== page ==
House Speaker Paul Ryan tried to stick to his weak-willed, meager admonishment of Donald Trump's repugnant comments on Charlottesville. But CNN's Jake Tapper was not buying it.
House Speaker Paul Ryan is still in search of his spine, and apparently his conscience, as well.
Monday morning, Ryan issued a rather belated statement on the white supremacist riot a week earlier in Charlottesville, Virginia, in which he condemned the hateful ideology of the neo-Nazis and declared that "there is no moral relativism" when it comes to such groups.
But he couldn't bring himself to call out Donald Trump by name for exhibiting exactly that attitude in his unhinged press conference Tuesday following the riot.
Ryan's statement was posted to his Facebook page in advance of a town hall that evening — his first public, televised town hall in nearly two years, at which the questions were still carefully screened beforehand.
One of the first questions was on the subject of Charlottesville, and specifically on Ryan's failure to condemn Trump's horrible remarks about "both sides" being at fault, about the supposed "alt-left" and the "very fine people" mixed up with the enraged Klan members and skinheads.
Eric Kramer, a constituent of Ryan's, noted that Ryan had "forcefully condemned bigotry and racism," but asked him, "Are you willing to come out and forcefully condemn Trump's statement, such as [Tennessee Republican Sen.] Bob Corker and Mitt Romney have?"
A simple, straightforward question, which ought to have received an equally simple, straightforward answer.
But Ryan again couldn't bring himself to make such a response, instead rambling on and proffering more mealy-mouthed assessments of Trump's hateful words.
"The president and I spoke on Monday morning about the need for moral clarity," Ryan responded vaguely, "about the need at this very difficult time in our country to have a morally clear message, to absolutely and singularly condemn this repulsive bigotry."
Ryan praised Trump's speech that Monday as "pitch perfect."
But on the subject of Trump's horrifically offensive comments the following day, Ryan had only this to say: "I think he made comments that were much more morally ambiguous, much more confusing, and I do think he could have done better. I think he needed to do better."
"I do believe that he messed up" in those comments, Ryan tepidly stated, "when it sounded like a moral equivocation, or at the very least, moral ambiguity."
It "sounded like moral equivocation" because it was. Trump literally compared neo-Nazis to those resisting neo-Nazis, and put the so-called "alt-right" against the ridiculous notion of an equally violent "alt-left." But apparently Ryan thought Trump simply didn't convey his message well enough, and left us "confused" — rather than admit that Trump said precisely what he meant to, and did not confuse anyone listening so much as thoroughly disgust them.
Ryan went on to insist that "it should not be about the president. This is not about Republicans or Democrats."
But it was the president who made those repugnant statements, and it was the Republican speaker of the House sitting in that town hall, doing everything he could to gloss over both his and Trump's moral failings.
"This issue speaks to humanity, our country, our society, our culture," Ryan bleated, complaining that we shouldn't be "getting into a spat with other people" about it — an insulting belittlement of the fear and disgust millions of Americans, including his constituents, have experienced over the past week.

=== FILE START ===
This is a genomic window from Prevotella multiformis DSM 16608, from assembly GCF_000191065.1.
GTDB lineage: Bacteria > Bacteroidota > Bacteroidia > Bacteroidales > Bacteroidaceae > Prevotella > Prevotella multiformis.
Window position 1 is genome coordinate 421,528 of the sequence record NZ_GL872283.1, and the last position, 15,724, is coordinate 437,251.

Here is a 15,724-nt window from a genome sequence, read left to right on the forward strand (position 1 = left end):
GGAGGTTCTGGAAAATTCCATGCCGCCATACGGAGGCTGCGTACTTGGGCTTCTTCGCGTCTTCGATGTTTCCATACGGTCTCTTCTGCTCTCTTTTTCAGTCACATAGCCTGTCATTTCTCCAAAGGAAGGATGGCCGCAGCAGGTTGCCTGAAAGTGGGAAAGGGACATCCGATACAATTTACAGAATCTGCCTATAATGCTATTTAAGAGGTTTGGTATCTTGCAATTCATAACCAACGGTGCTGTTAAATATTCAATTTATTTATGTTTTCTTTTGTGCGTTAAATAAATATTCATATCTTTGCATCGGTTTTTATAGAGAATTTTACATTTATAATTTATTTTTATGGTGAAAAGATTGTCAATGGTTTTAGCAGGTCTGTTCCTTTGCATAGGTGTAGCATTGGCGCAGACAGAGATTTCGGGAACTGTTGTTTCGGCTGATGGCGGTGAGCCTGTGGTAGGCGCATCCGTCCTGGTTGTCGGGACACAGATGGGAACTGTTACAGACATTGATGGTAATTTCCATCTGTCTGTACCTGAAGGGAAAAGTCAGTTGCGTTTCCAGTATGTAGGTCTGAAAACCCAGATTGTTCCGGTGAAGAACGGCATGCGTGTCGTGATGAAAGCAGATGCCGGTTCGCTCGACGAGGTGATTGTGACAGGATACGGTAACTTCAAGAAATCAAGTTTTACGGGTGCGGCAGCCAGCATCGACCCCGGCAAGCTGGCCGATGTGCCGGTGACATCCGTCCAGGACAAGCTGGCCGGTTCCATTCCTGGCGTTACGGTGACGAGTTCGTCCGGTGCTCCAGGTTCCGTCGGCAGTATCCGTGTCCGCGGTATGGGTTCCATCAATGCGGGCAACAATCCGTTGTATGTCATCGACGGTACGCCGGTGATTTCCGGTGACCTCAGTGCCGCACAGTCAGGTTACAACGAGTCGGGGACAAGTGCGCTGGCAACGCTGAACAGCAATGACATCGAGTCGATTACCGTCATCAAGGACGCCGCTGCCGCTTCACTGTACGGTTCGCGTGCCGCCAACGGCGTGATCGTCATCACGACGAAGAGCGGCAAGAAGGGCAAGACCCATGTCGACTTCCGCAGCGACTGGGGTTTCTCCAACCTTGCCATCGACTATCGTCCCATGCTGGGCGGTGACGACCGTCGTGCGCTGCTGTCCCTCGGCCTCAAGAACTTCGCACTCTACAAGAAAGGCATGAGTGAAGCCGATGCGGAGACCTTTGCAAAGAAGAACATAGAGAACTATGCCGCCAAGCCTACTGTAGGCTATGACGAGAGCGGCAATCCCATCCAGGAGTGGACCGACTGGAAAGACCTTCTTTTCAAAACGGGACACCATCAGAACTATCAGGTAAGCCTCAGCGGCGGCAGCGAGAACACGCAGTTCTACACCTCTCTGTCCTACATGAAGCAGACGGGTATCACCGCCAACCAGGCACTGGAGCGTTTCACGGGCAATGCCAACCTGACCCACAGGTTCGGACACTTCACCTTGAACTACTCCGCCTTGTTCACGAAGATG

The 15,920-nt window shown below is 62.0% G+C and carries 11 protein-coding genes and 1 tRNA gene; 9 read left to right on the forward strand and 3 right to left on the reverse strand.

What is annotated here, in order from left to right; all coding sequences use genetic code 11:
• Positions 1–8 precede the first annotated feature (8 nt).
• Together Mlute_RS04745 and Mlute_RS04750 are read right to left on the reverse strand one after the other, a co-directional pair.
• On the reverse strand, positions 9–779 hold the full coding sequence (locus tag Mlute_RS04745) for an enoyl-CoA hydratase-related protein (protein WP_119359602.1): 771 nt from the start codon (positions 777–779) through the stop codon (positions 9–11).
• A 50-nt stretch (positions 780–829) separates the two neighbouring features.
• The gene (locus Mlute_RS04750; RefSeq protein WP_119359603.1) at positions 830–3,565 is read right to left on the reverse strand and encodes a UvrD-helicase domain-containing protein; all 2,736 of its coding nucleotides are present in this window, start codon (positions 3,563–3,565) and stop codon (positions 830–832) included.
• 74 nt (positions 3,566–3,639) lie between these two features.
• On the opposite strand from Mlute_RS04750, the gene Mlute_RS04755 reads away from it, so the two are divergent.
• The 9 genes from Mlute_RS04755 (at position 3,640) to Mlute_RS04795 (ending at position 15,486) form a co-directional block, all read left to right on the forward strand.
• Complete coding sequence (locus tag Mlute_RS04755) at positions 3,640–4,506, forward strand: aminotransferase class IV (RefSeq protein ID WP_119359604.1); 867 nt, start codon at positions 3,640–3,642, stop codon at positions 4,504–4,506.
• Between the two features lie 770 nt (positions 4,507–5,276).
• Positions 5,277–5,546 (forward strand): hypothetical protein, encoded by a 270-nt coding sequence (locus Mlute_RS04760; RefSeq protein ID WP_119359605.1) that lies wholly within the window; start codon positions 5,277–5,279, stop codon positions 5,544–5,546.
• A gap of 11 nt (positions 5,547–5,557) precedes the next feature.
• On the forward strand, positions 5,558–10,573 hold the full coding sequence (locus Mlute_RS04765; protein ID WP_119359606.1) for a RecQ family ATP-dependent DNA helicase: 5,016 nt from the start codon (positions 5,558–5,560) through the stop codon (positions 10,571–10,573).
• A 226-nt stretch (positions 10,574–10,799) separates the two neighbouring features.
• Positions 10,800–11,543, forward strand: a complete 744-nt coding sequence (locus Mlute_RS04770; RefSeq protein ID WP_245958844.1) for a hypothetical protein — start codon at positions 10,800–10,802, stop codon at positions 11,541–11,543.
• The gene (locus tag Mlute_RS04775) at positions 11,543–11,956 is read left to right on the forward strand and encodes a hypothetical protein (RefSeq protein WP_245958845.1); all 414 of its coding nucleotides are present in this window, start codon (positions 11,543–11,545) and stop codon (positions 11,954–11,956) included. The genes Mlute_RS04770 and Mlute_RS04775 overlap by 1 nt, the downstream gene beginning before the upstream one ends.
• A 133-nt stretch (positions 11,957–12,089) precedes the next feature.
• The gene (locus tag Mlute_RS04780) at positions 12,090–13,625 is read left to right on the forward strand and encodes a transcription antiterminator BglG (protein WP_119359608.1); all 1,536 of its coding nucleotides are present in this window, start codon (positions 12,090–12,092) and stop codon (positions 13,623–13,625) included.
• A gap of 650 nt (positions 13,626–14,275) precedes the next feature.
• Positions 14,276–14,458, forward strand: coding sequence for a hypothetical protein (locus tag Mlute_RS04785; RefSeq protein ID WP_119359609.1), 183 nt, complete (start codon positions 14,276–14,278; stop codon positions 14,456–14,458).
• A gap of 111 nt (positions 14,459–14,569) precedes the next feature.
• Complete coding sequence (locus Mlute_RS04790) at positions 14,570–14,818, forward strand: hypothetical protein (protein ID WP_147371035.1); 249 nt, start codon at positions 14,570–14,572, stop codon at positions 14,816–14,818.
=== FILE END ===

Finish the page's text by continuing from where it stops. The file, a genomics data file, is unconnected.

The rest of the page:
And while some in the audience applauded, CNN's Jake Tapper, the host of the town hall, was very clearly not swayed by Ryan's pretty words and calculatedly furrowed brow.
TAPPER: I think the issue that Eric was expressing is the reluctance to criticize President Trump for specifically saying things like "very fine people" were marching in that rally, that had swastikas and anti-Semitic chants. [applause] And there were not any "very fine people" in that rally. [applause]
RYAN: That's right, that's right, that's right.
TAPPER: And it wasn't morally ambiguous; it was morally wrong. [applause]
Ryan continued his aw-shucks performance, saying that of course anyone marching with Klan members is "not a good person ... I totally agree with that." But he still went on to praise Trump again for his other statements.
And when asked by Rabbi Dena Feingold of Beth Hillel Temple in Kenosha — and the sister of former Wisconsin Democratic Sen. Russ Feingold — if he would support the resolution to censure Trump brought by congressional Democrats, as a way to hold Trump accountable "when his words and executive actions either implicitly or explicitly condone, if not champion, racism and xenophobia," Ryan vehemently stated his opposition.
"I think that would be so counter-productive," Ryan insisted. "If we descend this issue into some partisan hack-fest, into some bickering against each other, and demean it down to some political food fight, what good does that do to unify this country?"
One might ask Ryan to answer his own question: What good does dismissing moral outrage over abject racism from the president, and deepening terror for their very safety that millions of Americans feel every day, as a "hack-fest" and "bickering" and a "food fight" do to unify this country?
Censuring Trump is not about scoring some kind of empty political points; it is about actually standing up and defending the values of unity and empathy and humanity about which Ryan seems desperate to convince people he truly cares.
As Tapper later pointed out, Trump gave "aid and comfort to people who are fans of losing, discredited, hateful ideologies."
When Ryan appeared to want to argue, Tapper continued, "The people who applauded those remarks on Tuesday were David Duke and Richard Spencer."
And the person continuing to do nothing more than label those remarks as "messing up" is House Speaker Paul Ryan.